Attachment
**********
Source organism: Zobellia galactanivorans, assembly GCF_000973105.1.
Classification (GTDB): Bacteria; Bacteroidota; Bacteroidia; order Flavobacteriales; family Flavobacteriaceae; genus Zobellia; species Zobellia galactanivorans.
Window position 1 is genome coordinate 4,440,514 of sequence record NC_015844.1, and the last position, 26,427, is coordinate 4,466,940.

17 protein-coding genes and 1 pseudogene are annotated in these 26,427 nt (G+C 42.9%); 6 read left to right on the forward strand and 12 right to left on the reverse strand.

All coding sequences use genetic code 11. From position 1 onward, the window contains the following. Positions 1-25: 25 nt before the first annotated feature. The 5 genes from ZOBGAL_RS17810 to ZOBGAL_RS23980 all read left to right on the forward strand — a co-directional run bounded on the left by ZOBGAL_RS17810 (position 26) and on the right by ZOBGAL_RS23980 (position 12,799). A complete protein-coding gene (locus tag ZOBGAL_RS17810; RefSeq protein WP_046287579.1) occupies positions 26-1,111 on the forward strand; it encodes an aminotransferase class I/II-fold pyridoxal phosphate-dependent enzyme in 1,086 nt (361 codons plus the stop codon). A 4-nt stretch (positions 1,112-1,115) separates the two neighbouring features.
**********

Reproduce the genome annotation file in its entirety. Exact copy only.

Source organism: Zobellia galactanivorans, assembly GCF_000973105.1.
Classification (GTDB): Bacteria; Bacteroidota; Bacteroidia; order Flavobacteriales; family Flavobacteriaceae; genus Zobellia; species Zobellia galactanivorans.
Window position 1 is genome coordinate 4,440,514 of sequence record NC_015844.1, and the last position, 26,427, is coordinate 4,466,940.

17 protein-coding genes and 1 pseudogene are annotated in these 26,427 nt (G+C 42.9%); 6 read left to right on the forward strand and 12 right to left on the reverse strand.

All coding sequences use genetic code 11. From position 1 onward, the window contains the following. Positions 1-25: 25 nt before the first annotated feature. The 5 genes from ZOBGAL_RS17810 to ZOBGAL_RS23980 all read left to right on the forward strand — a co-directional run bounded on the left by ZOBGAL_RS17810 (position 26) and on the right by ZOBGAL_RS23980 (position 12,799). A complete protein-coding gene (locus tag ZOBGAL_RS17810; RefSeq protein WP_046287579.1) occupies positions 26-1,111 on the forward strand; it encodes an aminotransferase class I/II-fold pyridoxal phosphate-dependent enzyme in 1,086 nt (361 codons plus the stop codon). A 4-nt stretch (positions 1,112-1,115) separates the two neighbouring features.